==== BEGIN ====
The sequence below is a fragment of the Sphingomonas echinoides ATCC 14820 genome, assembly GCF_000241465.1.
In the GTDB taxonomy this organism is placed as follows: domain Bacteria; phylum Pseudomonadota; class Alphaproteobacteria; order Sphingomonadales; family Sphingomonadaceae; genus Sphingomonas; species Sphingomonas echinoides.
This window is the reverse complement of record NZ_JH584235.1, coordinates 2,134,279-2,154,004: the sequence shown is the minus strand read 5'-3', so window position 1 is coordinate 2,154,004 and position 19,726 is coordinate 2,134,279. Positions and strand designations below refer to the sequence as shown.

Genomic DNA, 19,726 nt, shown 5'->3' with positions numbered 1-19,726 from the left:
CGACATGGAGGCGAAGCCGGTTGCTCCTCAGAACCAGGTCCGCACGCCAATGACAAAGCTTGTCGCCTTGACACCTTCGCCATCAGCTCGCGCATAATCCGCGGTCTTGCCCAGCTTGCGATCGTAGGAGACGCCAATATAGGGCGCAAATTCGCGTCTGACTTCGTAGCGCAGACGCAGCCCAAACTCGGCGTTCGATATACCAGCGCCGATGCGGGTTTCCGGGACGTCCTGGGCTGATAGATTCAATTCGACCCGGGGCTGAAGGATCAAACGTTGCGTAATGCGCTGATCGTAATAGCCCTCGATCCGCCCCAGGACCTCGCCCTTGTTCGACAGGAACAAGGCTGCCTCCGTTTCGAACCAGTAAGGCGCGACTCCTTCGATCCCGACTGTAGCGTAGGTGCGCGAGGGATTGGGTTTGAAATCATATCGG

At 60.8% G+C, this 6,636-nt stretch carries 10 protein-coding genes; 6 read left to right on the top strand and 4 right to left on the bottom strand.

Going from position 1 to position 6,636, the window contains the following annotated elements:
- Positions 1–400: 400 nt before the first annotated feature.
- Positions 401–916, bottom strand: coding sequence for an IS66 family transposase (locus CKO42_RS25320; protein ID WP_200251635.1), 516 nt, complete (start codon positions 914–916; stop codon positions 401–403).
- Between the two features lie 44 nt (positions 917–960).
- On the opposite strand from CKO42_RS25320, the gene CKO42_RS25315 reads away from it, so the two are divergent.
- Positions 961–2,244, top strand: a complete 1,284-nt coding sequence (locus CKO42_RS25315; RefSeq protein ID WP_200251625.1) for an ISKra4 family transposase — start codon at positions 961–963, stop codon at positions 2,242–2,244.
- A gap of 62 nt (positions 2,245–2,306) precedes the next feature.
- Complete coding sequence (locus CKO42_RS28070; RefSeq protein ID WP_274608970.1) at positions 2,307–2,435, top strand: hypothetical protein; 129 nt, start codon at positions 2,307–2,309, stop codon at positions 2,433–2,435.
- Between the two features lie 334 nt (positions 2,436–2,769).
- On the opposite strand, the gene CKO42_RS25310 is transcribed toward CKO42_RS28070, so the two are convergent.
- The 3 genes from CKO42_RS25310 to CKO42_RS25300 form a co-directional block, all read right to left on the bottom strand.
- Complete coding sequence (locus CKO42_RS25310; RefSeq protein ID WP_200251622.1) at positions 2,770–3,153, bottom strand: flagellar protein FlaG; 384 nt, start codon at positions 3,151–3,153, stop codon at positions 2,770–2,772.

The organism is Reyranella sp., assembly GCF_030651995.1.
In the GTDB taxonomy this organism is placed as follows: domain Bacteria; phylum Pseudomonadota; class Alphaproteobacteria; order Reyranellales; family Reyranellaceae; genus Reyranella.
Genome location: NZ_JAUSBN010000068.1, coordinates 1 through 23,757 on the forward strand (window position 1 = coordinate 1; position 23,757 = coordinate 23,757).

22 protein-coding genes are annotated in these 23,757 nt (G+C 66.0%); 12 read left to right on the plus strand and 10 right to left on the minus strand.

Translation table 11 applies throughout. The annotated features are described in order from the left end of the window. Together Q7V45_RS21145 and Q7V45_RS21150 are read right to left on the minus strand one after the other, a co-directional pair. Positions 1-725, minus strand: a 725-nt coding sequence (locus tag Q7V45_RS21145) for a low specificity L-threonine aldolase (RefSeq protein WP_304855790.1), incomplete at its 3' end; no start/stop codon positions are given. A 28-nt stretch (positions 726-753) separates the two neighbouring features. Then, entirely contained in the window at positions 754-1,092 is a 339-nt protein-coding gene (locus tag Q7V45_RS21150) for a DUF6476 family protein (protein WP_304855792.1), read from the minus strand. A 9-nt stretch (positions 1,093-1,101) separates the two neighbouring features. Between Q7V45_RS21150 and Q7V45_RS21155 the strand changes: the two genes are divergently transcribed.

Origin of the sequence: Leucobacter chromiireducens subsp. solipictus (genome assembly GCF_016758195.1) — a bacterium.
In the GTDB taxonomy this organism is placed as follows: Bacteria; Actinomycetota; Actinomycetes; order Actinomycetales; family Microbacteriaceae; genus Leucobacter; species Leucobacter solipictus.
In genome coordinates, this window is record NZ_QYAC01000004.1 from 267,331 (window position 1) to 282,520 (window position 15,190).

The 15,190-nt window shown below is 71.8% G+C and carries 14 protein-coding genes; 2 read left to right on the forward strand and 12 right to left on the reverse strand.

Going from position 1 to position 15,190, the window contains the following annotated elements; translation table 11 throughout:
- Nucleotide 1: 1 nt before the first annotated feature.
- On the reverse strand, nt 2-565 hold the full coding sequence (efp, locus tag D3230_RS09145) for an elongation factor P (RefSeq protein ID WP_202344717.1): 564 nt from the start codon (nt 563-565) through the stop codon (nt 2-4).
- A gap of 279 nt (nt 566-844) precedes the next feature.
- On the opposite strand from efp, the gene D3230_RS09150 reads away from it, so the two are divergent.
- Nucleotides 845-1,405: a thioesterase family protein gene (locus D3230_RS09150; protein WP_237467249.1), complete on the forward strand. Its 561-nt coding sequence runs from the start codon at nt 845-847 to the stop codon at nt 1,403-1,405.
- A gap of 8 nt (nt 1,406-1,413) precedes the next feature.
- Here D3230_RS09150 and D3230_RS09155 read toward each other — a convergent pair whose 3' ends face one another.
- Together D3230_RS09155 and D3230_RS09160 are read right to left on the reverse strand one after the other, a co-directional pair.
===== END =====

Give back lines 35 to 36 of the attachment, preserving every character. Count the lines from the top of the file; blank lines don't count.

- Here D3230_RS09150 and D3230_RS09155 read toward each other — a convergent pair whose 3' ends face one another.
- Together D3230_RS09155 and D3230_RS09160 are read right to left on the reverse strand one after the other, a co-directional pair.